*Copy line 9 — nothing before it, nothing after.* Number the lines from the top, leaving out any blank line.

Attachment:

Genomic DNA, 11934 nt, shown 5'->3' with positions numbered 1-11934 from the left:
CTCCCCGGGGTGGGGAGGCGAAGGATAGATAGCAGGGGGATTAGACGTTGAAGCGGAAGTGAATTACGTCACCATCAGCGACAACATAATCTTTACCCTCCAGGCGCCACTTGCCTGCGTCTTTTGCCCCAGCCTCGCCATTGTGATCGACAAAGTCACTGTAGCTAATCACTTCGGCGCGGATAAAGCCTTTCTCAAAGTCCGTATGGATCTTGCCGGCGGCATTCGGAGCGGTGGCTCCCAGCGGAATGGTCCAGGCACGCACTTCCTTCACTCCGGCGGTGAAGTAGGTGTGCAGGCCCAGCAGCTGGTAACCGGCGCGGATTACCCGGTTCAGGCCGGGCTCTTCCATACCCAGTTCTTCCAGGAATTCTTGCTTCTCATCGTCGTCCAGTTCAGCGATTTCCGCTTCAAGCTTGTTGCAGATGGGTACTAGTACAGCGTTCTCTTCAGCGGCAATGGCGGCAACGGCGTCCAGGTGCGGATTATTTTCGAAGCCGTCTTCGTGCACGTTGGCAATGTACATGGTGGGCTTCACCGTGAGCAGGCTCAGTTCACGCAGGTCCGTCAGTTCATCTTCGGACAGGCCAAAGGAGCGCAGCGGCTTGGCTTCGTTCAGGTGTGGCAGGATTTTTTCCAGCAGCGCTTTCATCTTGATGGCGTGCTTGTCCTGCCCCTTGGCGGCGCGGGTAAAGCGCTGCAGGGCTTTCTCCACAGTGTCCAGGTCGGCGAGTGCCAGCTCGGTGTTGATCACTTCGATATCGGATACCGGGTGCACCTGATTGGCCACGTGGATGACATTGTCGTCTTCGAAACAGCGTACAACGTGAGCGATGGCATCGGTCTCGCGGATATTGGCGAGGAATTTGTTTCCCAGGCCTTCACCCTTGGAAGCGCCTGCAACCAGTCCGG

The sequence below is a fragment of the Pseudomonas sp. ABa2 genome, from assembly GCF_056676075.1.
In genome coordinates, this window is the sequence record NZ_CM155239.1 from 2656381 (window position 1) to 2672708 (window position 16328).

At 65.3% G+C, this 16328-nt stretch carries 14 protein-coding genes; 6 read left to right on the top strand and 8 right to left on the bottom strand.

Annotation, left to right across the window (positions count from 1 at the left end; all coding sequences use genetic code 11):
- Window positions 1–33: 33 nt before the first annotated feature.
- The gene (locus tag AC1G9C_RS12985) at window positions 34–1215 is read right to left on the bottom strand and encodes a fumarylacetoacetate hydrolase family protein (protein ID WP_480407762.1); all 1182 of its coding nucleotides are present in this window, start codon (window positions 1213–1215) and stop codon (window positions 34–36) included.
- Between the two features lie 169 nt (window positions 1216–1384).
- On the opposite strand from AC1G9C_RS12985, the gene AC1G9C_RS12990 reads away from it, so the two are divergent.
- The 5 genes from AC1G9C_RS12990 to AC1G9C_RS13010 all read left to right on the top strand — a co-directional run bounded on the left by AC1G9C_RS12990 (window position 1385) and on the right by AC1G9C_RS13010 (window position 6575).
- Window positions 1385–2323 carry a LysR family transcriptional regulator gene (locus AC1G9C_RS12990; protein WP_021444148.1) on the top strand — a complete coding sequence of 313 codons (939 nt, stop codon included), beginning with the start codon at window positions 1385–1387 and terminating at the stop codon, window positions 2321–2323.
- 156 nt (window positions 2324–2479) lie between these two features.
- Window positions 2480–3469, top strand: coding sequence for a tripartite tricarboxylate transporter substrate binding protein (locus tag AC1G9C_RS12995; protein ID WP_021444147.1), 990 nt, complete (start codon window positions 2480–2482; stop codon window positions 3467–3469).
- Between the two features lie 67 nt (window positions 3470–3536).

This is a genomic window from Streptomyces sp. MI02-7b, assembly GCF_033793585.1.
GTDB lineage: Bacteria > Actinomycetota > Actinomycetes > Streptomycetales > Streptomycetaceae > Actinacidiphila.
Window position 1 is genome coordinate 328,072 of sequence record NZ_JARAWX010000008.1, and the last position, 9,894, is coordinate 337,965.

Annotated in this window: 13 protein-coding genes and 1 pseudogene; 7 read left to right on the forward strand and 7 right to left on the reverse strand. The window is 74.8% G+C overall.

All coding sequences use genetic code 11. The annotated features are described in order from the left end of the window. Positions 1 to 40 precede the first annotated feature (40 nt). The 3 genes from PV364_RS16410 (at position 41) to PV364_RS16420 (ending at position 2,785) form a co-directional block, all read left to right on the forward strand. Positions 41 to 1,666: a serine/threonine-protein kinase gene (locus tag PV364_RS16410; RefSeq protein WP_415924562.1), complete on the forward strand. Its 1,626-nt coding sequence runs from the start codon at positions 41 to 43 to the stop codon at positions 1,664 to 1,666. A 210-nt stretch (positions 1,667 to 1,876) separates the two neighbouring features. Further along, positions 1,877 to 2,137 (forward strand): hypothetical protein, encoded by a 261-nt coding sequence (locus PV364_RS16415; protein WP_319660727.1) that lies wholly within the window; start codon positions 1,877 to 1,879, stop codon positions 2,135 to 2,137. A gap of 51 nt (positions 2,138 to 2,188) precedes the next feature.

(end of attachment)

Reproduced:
- Between the two features lie 169 nt (window positions 1216–1384).